Did Napoleon really destroy this ancient monument as shown in Ridley Scott’s film?

Culture news Did Napoleon really destroy this ancient monument as shown in Ridley Scott’s film?

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If there is a film that is being debated at the moment, it is Napoleon by Ridley Scott. One of the most talked about scenes is that of the Emperor shooting at an ancient monument. But then, pure fiction or reality?

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Napoleon continues to be controversial. Directed by Ridley Scott and released in France on November 22, 2023 the film is often singled out for its historical inconsistencies. Precisely one of the scenes that made the most noise was that of the emperor shooting at the pyramids of Egypt. So historical truth or pure fiction?

As its name suggests, Ridley Scott’s latest work is a biopic on the history of Napoleon. It tells us the life of the Emperor, going from his origins, to his rapid rise during the French Revolution and then from his fall to his exile on the island of Saint Helena. The film is seen through the eyes of Napoleon and his relationship with Empress Joséphine from Beauharnais.

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An assumed inconsistency?

Did Napoleon really destroy this ancient monument as shown in Ridley Scott's film?

Even though the film presents itself as a historical biopic, many historians have criticized the feature film’s errors and inconsistencies. One of the scenes that raised eyebrows the most was the cannon fire on the Pyramids of Egypt. Already to put in context, yes, Napoleon did lead his army to Egypt on July 21, 1798. At the time, while he was still a general, he led the battle of Embabeh 15 km from the Pyramids of Giza (Fun fact: The pyramids of Giza are the only ones of the Seven Wonders of the World to have survived to this day / not to be confused with the New Seven Wonders of the World). The Mamluks, a caste of warriors descended from slaves, face the French Army of the Orient. Napoleon won this war 3 days later and occupied Cairo, but no cannonball reached the Pyramids as shown in the film.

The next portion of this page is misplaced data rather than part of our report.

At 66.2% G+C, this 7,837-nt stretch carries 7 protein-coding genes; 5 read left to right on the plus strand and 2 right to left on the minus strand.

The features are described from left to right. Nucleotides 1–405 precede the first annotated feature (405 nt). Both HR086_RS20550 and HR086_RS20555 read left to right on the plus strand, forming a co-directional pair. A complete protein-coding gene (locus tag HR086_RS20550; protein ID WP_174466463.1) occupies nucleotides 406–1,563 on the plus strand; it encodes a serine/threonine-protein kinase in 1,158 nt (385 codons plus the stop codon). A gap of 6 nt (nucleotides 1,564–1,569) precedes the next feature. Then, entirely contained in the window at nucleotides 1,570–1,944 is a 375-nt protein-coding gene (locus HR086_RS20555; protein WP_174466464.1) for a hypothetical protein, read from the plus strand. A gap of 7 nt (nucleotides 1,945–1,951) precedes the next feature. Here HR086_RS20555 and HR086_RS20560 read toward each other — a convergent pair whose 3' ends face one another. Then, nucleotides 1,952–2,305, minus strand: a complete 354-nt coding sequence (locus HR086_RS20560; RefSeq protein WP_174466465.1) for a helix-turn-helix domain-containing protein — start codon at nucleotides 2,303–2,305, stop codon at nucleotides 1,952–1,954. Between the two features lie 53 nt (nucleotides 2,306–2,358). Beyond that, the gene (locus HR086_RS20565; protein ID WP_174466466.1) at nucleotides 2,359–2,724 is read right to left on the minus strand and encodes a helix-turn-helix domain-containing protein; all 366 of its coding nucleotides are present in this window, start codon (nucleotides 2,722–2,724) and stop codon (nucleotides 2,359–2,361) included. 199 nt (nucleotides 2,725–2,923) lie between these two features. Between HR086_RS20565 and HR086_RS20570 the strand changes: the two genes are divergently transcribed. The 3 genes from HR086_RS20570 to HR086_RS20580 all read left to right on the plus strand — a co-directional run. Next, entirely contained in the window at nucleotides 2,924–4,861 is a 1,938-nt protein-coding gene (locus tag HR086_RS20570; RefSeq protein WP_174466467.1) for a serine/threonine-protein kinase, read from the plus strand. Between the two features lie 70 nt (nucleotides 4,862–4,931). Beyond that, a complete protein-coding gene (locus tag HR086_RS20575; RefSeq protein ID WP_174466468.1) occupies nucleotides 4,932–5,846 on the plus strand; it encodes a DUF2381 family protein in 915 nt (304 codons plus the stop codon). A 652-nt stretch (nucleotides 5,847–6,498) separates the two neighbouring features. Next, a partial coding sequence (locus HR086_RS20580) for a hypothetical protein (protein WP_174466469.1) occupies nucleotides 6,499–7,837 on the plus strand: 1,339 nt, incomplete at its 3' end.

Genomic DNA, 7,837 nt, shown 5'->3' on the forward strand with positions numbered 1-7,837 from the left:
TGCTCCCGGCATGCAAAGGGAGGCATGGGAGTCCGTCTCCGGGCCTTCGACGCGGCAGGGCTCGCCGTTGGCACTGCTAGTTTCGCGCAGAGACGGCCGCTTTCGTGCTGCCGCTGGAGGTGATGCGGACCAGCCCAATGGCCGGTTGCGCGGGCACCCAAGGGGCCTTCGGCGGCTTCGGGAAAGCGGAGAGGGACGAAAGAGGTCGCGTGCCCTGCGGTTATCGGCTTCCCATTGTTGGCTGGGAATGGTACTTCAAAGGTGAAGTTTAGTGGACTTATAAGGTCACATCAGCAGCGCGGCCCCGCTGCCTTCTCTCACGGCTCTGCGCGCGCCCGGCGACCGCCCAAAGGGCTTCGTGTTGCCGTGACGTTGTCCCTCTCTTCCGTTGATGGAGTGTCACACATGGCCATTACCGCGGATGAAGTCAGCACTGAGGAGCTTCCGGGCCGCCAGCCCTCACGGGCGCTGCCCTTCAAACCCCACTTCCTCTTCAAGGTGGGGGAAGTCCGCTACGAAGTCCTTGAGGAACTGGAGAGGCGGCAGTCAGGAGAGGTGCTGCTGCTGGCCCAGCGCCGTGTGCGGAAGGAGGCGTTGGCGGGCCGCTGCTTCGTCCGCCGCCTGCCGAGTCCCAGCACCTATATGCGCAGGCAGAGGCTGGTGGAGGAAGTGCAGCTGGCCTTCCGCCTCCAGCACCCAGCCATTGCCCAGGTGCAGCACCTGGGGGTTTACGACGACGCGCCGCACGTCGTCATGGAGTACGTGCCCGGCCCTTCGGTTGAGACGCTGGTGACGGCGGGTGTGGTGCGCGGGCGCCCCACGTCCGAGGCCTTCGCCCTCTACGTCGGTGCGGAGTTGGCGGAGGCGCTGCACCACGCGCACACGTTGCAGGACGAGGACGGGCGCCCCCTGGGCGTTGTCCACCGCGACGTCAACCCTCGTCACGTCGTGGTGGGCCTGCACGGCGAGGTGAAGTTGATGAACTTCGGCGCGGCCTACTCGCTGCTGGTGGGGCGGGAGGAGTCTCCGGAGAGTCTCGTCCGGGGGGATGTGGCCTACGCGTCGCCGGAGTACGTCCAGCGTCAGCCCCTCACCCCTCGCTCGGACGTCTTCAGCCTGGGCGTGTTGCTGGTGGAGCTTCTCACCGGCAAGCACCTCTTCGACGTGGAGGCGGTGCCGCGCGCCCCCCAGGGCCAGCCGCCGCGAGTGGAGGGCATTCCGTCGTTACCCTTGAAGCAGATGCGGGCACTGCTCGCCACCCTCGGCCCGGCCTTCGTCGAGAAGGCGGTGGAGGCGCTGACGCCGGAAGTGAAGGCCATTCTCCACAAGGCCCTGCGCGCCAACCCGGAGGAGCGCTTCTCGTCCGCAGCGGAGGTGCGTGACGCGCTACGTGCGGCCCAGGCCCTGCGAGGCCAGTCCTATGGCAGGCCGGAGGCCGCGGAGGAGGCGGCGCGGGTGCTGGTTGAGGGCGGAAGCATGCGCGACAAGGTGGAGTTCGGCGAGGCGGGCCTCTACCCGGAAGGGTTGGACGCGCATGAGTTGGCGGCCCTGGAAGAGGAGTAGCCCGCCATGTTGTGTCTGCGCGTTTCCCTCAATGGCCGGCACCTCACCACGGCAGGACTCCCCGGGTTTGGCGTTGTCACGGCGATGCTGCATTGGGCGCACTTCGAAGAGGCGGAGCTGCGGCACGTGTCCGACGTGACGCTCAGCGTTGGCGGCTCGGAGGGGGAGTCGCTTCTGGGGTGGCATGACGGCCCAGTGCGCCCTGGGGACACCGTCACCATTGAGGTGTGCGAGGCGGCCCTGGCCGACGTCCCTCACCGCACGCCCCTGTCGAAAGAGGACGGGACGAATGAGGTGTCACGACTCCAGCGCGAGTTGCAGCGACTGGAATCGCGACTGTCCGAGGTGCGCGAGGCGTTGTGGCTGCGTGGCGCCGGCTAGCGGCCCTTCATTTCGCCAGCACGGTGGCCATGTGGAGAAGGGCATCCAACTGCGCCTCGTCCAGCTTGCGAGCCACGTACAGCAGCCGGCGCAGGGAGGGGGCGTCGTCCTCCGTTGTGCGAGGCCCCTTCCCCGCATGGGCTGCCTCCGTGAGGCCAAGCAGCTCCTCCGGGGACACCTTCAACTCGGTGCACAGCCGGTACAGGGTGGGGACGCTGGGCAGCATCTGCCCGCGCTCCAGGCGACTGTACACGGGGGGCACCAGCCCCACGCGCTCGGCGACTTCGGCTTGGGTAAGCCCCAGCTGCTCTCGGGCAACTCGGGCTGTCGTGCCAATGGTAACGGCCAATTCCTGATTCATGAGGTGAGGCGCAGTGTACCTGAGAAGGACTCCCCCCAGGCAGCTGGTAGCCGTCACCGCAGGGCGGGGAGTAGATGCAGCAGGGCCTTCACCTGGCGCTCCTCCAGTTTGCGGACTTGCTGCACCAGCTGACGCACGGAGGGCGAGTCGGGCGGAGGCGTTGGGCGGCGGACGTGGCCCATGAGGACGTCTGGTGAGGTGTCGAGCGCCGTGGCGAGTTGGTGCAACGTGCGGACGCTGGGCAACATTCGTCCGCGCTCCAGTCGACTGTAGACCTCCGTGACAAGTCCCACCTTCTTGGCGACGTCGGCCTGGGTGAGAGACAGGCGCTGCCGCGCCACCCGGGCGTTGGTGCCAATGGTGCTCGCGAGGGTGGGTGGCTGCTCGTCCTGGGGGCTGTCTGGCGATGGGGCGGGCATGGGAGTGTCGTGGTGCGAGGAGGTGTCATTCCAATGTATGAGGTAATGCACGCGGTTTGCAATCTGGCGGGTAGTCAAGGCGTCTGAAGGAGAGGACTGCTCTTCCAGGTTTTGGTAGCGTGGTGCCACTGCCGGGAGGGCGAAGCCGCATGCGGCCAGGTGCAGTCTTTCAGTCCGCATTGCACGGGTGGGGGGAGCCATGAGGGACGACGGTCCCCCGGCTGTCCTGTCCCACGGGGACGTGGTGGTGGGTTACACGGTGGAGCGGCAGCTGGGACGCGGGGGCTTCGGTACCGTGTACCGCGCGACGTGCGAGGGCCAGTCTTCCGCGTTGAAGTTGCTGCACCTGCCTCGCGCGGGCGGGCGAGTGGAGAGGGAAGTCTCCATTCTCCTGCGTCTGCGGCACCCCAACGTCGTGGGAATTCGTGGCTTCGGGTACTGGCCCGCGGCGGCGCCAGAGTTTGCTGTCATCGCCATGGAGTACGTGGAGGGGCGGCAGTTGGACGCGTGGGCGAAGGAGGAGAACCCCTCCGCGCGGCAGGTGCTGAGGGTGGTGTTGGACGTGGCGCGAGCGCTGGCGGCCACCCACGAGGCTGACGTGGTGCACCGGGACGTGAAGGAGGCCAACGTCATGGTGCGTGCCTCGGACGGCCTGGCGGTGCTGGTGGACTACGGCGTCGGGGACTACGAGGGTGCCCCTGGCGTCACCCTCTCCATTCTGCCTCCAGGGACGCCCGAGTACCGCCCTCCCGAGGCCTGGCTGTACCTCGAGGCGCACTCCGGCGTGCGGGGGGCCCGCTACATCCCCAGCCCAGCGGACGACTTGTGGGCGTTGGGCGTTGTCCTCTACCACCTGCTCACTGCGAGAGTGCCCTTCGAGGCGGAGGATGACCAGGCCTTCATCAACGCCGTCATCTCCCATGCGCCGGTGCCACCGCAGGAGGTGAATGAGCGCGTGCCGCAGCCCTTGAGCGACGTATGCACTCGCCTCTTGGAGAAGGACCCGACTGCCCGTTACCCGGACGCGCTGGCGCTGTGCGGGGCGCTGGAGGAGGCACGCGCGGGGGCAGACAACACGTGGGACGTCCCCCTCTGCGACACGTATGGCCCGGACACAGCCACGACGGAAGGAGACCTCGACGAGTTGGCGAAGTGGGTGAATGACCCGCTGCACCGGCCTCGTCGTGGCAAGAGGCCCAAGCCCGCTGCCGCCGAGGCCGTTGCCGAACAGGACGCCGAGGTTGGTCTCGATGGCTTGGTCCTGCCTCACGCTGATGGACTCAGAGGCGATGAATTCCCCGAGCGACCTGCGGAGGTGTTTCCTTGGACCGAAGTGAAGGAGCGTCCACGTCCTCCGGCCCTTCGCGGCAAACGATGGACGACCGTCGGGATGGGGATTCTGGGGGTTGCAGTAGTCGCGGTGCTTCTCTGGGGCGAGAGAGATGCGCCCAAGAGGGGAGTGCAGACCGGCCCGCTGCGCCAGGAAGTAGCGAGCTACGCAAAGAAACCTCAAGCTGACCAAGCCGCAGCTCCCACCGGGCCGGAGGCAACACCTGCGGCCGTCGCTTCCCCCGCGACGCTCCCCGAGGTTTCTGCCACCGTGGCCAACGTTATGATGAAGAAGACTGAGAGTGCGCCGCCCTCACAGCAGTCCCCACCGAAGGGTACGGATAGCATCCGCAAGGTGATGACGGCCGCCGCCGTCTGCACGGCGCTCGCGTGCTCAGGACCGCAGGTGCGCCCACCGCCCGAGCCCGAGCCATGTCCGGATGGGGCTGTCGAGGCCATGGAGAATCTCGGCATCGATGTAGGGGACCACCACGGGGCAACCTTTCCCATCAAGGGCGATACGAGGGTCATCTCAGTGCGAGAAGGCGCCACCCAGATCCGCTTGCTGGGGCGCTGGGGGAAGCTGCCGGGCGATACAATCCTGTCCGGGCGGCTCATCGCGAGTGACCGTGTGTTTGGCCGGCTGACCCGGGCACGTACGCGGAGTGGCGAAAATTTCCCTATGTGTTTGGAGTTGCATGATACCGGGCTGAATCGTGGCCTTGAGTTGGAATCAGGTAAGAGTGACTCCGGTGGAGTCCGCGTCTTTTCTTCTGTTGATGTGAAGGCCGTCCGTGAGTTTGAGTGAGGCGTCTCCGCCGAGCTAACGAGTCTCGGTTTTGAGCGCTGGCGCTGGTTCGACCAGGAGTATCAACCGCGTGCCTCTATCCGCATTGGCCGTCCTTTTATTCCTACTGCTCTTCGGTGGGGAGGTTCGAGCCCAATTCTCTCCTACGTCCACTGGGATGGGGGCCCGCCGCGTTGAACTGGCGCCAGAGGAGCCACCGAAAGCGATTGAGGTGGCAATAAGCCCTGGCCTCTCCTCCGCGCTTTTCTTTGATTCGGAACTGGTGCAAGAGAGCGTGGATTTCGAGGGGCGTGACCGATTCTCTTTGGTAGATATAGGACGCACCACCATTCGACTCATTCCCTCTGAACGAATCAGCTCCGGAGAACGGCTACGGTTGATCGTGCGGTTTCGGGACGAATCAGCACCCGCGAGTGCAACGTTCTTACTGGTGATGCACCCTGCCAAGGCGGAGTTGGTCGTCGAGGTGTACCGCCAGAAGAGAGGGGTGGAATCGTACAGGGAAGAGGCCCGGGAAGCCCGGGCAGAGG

Lorris Chevalier, French historian, who accompanied the British filmmaker throughout the production, spoke on the subject in the columns of Premiere. “ Of course this is not true, on the contrary, Napoleon was more keen to preserve the treasures of Egypt. But Ridley Scott’s idea was to show the superiority of the character,” the historian then defended. “There are a lot of things that are just details that are not really important, as long as they advance the story of the film, the screenplay,” Lorris Chevalier said.

Faced with criticism, Ridley Scott lost his temper

Did Napoleon really destroy this ancient monument as shown in Ridley Scott's film?

This is not the only inconsistency present in the film, the relationship between Napoleon and Joséphine is also strongly criticized. A thread on errors was even accomplished on X (ex Twitter). Faced with all these criticisms, Ridley Scott even got carried away by attacking historians, which had caused controversy. “When I have disagreements with historians, I ask them: “Excuse me dude, were you there? No? Well, then shut up!” » the director then declared, getting angry.

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